Growing up, my mom always told me to be grateful, to appreciate life and what I had. I remember being frustrated as a child, for her reminding and scolding me of this, to me, implied that I didn’t. I remember thinking I didn’t know how. How could I? What did she mean? How did a person “appreciate”? Was it an action or a behavior? Was it a way of thinking or a way of being? What was it to appreciate something?
In playing, I didn’t think I could appreciate any more than I did. I didn’t think it was something I could “get better at”. In adulthood, maybe I still don’t know what she meant, but I now have a better understanding of what it means to me.
To appreciate means to be still: To listen with awareness and value my sensory experiences. It means to acknowledge being alive. It means to focus on being alive. Appreciation is something we can learn. It can give us a fuller experience. It is an internal awareness that is often reflected in our behaviors and actions. It is a way of thinking and a way of being. It is the acknowledgment of God and the gift of life. It is the way: A starting point and a base to return to, of a life well-lived. It is for me, anyway.
Life & Death, with a focus on life:
So often we go through life without noticing that we are alive. We go through the motions, day after day, until it takes a tragedy to remind us that we are alive. A loved one passes. A teenager dies in a motor vehicle accident. A natural disaster takes millions of lives. Only then, do we reflect on the beauty of being alive. Only then, do we slow down the pace, contemplate, and give thanks that we are alive.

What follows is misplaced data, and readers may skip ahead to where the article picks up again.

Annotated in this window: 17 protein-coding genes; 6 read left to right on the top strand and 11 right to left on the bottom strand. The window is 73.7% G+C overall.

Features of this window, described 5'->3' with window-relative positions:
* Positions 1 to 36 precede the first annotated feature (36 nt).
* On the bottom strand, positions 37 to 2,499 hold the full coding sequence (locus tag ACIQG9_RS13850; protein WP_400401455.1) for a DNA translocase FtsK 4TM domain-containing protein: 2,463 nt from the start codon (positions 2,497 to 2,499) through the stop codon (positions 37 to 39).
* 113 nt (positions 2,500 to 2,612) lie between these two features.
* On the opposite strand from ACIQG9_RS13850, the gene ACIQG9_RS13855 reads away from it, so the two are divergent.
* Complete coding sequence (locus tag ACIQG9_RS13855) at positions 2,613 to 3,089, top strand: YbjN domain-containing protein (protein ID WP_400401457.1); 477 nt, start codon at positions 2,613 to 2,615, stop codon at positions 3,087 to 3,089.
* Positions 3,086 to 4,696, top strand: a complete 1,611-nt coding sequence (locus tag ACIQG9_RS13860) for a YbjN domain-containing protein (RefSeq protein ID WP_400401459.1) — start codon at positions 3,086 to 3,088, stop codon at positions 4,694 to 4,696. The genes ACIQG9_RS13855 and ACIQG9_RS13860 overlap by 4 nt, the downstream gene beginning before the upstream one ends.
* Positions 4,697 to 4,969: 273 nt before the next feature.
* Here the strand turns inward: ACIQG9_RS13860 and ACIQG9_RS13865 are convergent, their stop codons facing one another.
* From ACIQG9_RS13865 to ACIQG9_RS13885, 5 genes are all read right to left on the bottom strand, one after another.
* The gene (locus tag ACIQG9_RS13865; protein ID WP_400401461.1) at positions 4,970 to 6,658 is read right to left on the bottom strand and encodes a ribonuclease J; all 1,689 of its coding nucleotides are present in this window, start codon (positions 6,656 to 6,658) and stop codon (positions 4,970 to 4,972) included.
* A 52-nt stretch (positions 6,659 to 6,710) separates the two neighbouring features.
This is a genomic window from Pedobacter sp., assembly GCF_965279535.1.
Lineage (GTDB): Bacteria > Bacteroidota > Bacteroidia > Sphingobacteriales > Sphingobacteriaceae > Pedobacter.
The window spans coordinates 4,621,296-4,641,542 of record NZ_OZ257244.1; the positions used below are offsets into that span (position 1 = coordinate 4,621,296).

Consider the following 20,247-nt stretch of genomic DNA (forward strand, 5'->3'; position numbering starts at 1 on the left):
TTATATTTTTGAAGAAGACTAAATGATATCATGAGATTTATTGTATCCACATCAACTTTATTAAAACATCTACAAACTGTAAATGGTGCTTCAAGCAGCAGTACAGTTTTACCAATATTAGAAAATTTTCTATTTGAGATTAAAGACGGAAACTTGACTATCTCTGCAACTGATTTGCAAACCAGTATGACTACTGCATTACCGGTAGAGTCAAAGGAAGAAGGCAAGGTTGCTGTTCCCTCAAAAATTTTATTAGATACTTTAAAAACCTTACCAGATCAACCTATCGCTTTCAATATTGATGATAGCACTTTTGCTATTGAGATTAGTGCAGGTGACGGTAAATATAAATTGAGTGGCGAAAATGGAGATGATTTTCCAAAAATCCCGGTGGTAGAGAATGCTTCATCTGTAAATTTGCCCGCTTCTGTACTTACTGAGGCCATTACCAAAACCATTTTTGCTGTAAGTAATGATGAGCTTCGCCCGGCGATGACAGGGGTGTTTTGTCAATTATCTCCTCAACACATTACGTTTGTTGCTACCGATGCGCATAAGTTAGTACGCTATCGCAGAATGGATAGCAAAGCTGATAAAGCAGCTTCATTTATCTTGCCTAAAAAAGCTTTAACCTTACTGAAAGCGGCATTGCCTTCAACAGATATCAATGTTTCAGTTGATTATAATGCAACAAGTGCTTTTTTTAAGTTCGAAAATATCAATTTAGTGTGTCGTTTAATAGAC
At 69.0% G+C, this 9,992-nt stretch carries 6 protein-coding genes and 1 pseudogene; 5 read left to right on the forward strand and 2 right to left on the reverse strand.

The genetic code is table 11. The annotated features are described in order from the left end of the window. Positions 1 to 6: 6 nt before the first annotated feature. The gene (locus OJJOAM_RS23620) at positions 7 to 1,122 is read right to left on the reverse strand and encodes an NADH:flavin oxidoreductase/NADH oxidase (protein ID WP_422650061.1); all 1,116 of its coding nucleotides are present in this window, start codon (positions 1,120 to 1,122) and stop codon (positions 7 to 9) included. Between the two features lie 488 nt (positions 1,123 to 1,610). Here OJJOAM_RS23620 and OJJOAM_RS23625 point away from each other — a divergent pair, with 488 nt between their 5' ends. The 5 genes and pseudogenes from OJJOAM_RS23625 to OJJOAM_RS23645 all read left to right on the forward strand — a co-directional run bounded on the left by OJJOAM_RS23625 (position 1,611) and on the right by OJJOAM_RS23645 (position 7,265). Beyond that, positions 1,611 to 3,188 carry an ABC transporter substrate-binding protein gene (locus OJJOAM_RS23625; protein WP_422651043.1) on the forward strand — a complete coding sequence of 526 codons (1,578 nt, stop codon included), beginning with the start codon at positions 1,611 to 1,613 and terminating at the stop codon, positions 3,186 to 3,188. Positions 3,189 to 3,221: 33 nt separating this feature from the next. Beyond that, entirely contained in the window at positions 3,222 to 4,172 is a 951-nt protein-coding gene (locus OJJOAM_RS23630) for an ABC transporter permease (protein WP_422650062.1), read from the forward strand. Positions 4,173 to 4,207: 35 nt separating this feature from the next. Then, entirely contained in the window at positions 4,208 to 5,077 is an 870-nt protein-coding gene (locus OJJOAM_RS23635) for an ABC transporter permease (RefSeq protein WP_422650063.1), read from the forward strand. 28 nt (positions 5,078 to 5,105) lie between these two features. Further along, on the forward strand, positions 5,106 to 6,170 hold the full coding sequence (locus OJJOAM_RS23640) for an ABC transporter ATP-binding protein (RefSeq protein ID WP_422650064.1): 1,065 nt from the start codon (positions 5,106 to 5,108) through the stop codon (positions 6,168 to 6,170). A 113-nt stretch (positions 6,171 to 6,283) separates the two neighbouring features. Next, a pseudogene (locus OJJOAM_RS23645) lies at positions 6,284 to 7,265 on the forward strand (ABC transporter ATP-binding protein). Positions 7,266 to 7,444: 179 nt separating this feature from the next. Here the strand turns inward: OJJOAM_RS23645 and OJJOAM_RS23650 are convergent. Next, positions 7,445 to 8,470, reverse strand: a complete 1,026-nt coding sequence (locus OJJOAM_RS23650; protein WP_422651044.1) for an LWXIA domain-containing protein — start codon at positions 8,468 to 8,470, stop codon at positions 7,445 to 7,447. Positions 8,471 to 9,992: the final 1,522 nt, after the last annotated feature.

When my uncle John died, we celebrated his life and came together with our family at his Missouri farm home. Across from his place was an old graveyard. I found solace there and wondered what it was like for my cousins to grow up next to a constant reminder of death. In honor of my uncle John and my reflections that day in the old graveyard, I tattooed a dead tree on the front of my leg. To me, this would serve as my daily reminder that I am alive. And it did, for a while. And, like anything else, our memories quickly fade, and it simply returned to a leg I shave every day.
This is the appreciation my mom was talking about that so quickly leaves us without our intentional focus and practice. The newness of a lesson wears off, and perhaps this is just a normal state of human functioning. But I want something better than that! I want to live in gratitude and appreciation of my life. I want to savor the bright undercolors of a red-winged black bird as he flies over. I want to know the sun and the rain, the sadness and the pain, the joys and the essence of being alive! And that is why… And that is why … That is my why.